Carlos Bermudez lost his wife in 1998 when a drug-impaired Miccosukee Tribe member slammed into the couple’s car with their infant son in the back seat on the Tamiami Trail.
More than a decade later, Bermudez and his son won a $3.1 million judgment for her “wrongful” death, but they have struggled to collect the jury award — now totaling almost $5 million with interest.
And now Bermudez, a Miami-Dade truck driver who has never received a dime, has been ordered to pay the tribe about $72,000 for a court fee — far more than his net worth, he says.
On Monday, the latest legal turn left Bermudez bewildered and insulted. There has been “no justice” for the death of his 30-year-old wife, Liliana, he said.
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The five-figure bill is for an administrative fee that the tribe incurred when it had to deposit the entire award with the Miami-Dade Circuit Court last year. After an appeals court overturned that decision in July, a Miami-Dade judge granted the tribe’s request last week to have Bermudez repay the tribe for its court fee.
“Liliana was tragically taken from us 16 years ago,” Bermudez, 46, told the Miami Herald. “We prayed for justice, but justice never came to us. Every year, on Oct. 2, we are painfully reminded of our emptiness.
“To make our pain worse, now the Miccosukee Tribe wants to be paid $72,000,” he said from the road in Wisconsin. “There is no justice for Liliana’s death.”
In September, Miami-Dade Circuit Judge Ronald Dresnick gave back the nearly $5 million award to the tribe — money he had previously ordered paid toward a longstanding judgment owed to the Bermudez family.
Dresnick approved returning the money after a state appeals court ruled that he made a legal error last year. He had ordered the West Miami-Dade tribe — instead of the actual defendants, the driver and her father, who owned the uninsured car that killed Bermudez’s wife — to pay the 2009 judgment.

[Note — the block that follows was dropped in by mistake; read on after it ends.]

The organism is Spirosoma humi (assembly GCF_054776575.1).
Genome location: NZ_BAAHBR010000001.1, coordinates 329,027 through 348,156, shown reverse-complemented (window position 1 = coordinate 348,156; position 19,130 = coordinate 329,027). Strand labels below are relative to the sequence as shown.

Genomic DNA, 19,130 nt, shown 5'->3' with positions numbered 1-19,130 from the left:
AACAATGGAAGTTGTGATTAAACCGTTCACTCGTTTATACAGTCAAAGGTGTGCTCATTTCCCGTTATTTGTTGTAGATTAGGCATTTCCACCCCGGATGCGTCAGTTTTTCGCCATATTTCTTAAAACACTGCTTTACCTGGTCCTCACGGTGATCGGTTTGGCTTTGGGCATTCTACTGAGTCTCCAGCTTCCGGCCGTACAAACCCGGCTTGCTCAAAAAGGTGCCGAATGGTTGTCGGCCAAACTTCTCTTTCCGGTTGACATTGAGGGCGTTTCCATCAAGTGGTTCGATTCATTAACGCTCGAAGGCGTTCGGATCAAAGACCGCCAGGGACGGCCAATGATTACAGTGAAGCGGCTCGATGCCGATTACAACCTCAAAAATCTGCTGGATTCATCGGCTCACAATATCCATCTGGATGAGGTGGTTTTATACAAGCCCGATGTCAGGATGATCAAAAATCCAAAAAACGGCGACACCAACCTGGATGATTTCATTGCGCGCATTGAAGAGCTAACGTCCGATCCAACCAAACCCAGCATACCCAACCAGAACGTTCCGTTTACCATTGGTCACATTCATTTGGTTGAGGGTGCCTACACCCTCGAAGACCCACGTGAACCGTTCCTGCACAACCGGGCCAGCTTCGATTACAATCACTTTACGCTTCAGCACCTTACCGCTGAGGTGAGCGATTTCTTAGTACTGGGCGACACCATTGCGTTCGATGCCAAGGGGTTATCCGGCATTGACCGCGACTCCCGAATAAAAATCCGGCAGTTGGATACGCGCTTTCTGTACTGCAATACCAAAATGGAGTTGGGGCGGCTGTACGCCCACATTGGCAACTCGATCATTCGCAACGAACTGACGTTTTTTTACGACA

While that appeal was under review, the Miccosukee Tribe had to deposit about $4.8 million in the Miami-Dade Circuit Court registry and pay an administrative fee of almost $72,000 in October 2013.
The tribe’s lawyers blamed the Bermudez family’s attorney, Ramon M. Rodriguez, for forcing the Miccosukees to post the judgment in the court registry during the appeal.
Rodriguez tried to dissuade the judge from returning the jury award to the Miccosukees, and then from ordering his client to pay the large court fee — to no avail.
The tribe’s main attorney, Bernardo Roman, said he would seek a comment from Miccosukee Chairman Colley Billie on the judge’s latest order, but did not provide one on Monday.
In the case of Liliana Bermudez’s death, authorities determined that the driver, Tammy Gwen Billie, had drugs in her system when she rammed into another car on the Tamiami Trail on Oct. 2, 1998, killing the woman.
Carlos Bermudez, and his son, Mathew, now 17, have struggled to collect the 2009 judgment. The driver, Billie, and her father, Jimmie Bert, say they are broke after borrowing millions of dollars from the tribe to pay their legal-defense fees.
The tribe fronted almost $3 million in legal payments to Miami lawyers Guy Lewis and Michael Tein in a trial where the defendants admitted liability at the outset.
Last year, Dresnick ordered the Miccosukees to pay the original $3.1 million judgment, with interest, after concluding the tribe had directed the legal strategy and paid for defense’s bills.
In July, a three-judge appeals panel ruled he had erred, but also expressed sympathy for the Bermudez family and chastised the tribe for not making the defendants use annual income drawn from casino profits to pay the long-owed judgment. Each of the 600 Miccosukee members collects $164,000 a year from the tribe’s gambling operation.